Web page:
January 22, 2016

Why Facebook, Apple, Google are embracing the open source revolution and why you should too.

By Pierre Paoli  Digital Strategy Director, EMEA

Pierre Paoli

Pierre Paoli

Digital Strategy Director, EMEA

EMEA Digital Strategy Director, Pierre Paoli, discusses the return of open source development model, and what it means for tech giants and advertisers alike in this edition of The Change Briefing.


What’€™s changed?

2015 was the year open source made a comeback. It refers to a development model which promotes universal access via free licence to a product’€™s design or blueprint and its universal redistribution to or improvement by anyone. Most of the Internet as we know it, was born and has grown thanks to Linux open source software. Although technology giants such as Apple, Facebook and Google are increasingly building ‘€œwalled gardens’€ to protect their business models in a fast paced and brutal marketplace, these same companies are now also embracing the self-enhancing development model:

  • In September 2015, Google made TensorFlow, the Artificial Intelligence (AI) software powering its search engines available to the public to play with and improve
  • 3 days later, Microsoft opened up its machine learning software
  • In December 2015, Facebook made its own AI hardware open source. Apple swiftly followed, making Swift – its own coding language – open source too

All of these changes reflect a fundamental shift; the acknowledgement of a more decentralised model of development where the public becomes a lot more involved.

What this change means?

As our digital world grows rapidly more complex, major players such Facebook, Google, and Microsoft are facing tough challenges in manipulating the mountains of data and ways of doing things. Not only does open source allow for a quick and usually cheap (or free) self-enhancing development process but it also, in theory, allows to develop insights and products for the public, by the public.

There are three main effects to this change;

  • A faster pace of change: Going open source means increasing the speed at which ideas are generated, tested & improved. Sharing the thinking, and sometimes the production means will help Apple and Google encourage developers to produce better applications, faster and cheaper, by in effect out-sourcing part of the work. The faster they innovate and distribute, the faster the public adopts.
  • New tools, new insights: Google, Facebook, Amazon, and Tesla to name a few have now all revealed strategies around AI. This means the rise of smart assistants is already underway. Whether it be Facebook M, Apple Siri, OK Google, Amazon Echo, Microsoft Cortana or Tesla Summon, they already are testing and calibrating. This will both produce highly convenient or even entirely new services but also swathes of new data and smarter insights. Parallel to that, smart devices (phones, sensors, Internet of Things, wearables, etc.) will also generate more and new data. Open sourcing it will make its deciphering a lot more manageable, and more efficient. Moment marketing has a bright future.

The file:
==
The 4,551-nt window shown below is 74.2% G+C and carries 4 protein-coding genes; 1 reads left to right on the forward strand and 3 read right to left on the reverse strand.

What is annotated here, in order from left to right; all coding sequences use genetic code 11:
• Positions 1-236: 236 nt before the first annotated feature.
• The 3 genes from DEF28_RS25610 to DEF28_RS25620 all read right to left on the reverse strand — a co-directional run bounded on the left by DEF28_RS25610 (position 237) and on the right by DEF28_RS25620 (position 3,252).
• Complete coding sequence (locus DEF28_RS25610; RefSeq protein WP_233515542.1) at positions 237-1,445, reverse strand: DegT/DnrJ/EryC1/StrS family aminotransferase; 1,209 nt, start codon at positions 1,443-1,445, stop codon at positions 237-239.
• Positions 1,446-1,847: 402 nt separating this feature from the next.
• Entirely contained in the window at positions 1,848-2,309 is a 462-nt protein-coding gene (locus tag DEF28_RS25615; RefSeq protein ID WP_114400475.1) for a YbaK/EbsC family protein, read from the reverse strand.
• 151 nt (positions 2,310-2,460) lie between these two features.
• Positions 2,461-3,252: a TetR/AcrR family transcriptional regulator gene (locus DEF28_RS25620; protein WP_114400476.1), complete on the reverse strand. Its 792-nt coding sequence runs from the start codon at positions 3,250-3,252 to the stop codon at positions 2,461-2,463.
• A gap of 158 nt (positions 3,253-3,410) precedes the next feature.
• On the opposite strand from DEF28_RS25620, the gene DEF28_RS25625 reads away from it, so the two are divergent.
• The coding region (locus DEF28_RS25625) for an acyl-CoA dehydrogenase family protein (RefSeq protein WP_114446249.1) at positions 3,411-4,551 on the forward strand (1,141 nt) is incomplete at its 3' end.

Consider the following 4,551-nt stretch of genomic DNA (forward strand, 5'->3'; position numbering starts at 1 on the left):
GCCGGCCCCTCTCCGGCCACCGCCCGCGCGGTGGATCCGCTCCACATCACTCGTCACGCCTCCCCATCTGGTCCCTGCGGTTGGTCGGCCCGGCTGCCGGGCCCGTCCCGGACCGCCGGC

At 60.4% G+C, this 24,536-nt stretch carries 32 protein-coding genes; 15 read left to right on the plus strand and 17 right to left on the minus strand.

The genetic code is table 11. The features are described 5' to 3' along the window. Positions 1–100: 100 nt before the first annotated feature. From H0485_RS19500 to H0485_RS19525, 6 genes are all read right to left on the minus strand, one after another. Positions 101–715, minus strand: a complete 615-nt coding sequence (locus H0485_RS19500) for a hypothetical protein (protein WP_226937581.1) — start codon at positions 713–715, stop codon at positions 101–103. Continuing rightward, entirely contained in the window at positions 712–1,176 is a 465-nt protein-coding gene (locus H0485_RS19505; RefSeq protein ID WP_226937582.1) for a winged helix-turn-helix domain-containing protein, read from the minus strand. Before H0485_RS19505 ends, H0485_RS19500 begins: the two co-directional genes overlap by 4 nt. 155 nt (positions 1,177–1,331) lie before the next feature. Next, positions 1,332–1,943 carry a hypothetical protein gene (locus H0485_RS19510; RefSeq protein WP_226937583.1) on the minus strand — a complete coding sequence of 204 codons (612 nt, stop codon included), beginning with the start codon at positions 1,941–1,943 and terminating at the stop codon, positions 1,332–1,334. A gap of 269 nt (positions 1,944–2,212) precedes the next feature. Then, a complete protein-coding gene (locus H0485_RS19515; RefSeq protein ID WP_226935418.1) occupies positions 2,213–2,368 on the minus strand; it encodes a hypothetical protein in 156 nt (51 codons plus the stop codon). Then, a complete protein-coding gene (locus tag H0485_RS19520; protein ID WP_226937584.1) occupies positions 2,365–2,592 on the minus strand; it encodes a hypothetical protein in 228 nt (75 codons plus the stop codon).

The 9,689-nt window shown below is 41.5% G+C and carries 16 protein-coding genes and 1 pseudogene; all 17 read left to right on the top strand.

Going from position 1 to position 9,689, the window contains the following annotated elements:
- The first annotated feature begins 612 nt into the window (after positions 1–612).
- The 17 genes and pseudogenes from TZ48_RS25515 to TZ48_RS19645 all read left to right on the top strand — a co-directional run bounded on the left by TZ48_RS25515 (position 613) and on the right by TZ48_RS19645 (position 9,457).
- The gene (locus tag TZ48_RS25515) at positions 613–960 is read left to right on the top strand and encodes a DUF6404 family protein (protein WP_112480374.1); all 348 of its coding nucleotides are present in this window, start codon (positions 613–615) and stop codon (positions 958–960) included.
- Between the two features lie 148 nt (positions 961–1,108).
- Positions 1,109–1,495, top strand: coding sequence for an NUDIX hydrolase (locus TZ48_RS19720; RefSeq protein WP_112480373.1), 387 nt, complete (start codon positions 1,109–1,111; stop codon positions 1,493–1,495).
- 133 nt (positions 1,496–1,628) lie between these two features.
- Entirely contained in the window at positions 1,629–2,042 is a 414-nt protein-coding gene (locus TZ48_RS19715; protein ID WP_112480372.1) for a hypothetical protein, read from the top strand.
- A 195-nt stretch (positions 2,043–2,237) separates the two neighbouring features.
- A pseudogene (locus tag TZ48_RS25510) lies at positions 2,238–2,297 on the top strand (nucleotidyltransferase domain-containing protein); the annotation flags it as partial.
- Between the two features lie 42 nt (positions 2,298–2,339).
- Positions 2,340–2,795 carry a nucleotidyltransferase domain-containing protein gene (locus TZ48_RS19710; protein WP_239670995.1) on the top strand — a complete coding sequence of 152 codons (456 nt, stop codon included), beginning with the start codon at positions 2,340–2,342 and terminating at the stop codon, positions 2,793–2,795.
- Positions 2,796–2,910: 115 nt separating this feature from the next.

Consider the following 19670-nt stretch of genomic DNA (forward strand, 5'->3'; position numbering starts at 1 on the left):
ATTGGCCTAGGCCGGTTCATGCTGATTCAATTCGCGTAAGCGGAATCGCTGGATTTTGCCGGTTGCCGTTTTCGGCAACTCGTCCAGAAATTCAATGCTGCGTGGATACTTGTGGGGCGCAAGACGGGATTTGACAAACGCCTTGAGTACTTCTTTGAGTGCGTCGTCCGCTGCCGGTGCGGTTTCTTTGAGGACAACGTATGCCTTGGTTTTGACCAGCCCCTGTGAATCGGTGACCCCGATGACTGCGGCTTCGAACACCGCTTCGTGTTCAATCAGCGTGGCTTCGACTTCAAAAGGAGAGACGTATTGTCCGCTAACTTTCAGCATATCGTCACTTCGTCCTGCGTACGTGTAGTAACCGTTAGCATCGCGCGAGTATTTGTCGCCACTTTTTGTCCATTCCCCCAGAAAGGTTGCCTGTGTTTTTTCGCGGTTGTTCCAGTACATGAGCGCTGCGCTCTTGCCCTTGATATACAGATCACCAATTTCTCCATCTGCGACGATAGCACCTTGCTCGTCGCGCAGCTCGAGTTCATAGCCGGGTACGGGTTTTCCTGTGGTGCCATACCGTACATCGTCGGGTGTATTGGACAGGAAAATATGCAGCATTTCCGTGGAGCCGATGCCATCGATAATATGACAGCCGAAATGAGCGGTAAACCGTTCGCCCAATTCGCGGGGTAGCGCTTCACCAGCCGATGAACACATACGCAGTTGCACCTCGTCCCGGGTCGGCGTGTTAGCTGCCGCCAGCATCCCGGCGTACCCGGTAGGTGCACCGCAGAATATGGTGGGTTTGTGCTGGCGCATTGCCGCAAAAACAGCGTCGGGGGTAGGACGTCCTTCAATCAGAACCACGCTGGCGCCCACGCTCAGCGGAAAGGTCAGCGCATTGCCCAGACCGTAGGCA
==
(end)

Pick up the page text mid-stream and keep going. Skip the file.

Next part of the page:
• A more participative approach: Tech giants acknowledge the recombinant power of people’€™s minds put together, far exceeds a relatively small amount of even the brightest minds on the planet. Genero.tv is a great example of how a platform allowing brands to post their creative video brief online connects them with hundreds of thousands of talented filmmakers across the globe.

What implications for advertisers?

Whether they want it or not, marketers now manage ‘€œopen source brands’€ for which the original source code is made freely available and may be redistributed and modified by anyone who wants to.

For marketers, this spawns both drawbacks and benefits. On one hand, marketers need to accept relinquishing a certain degree of control in the way data is collected, messages are created, tailored and targeted, channels are being used and, largely due to social media, how audiences engage with brands. On the other hand, being ‘€œopen source’€ can greatly benefit their business:

1-Quality and depth of marketing:

As brands can now both source insights and field-test them from swathes of real (and real time) consumers’€™ behaviours online, they can now apply a degree of confidence and reliability, but also explore new behaviours, more efficient ways of profiling and monitor closely when changes are needed. New platforms such as Yik Yak, Kik and Imgur are great niche open source test beds with the right level of agility and skills to analyse it. Old Spice is already testing these new platforms. IBM Watson is a powerful open source predictive and cognitive tool for businesses. Under Armour and HTC recently announced a partnership with Watson to enter retail stores and test smart money.

2-Customization and flexibility:

Being open source also means that brands can operate outside the boundaries of the one-size-fits-all model. Customisation at scale pays great dividends; Coca Cola, NikeID, Ikea, Etsy, Made.com, are proof of success for mass customisation. Paddy Power understood this early and based its entire marketing on responding to what its users were saying about it.

3-Cost:

From an analytics standpoint, the ability to test and learn at lower cost, enables brands to do more and constantly evolve via more relevant insights as they go. Rather than having to leap, brands and marketers can improve by constant and smooth iterations.

Some of the best improvements, scientific breakthroughs and innovations came from open-source thinking. Whilst it does present threats and needs to be balanced with a good dose of commercial acumen, it also increasingly the most effective way to navigate through a fast evolving and complex ecosystem. Google’€™s ‘€œalways in beta’€ is a great manifestation of this philosophy; one that aims to never stand still and to constantly thrive for progress.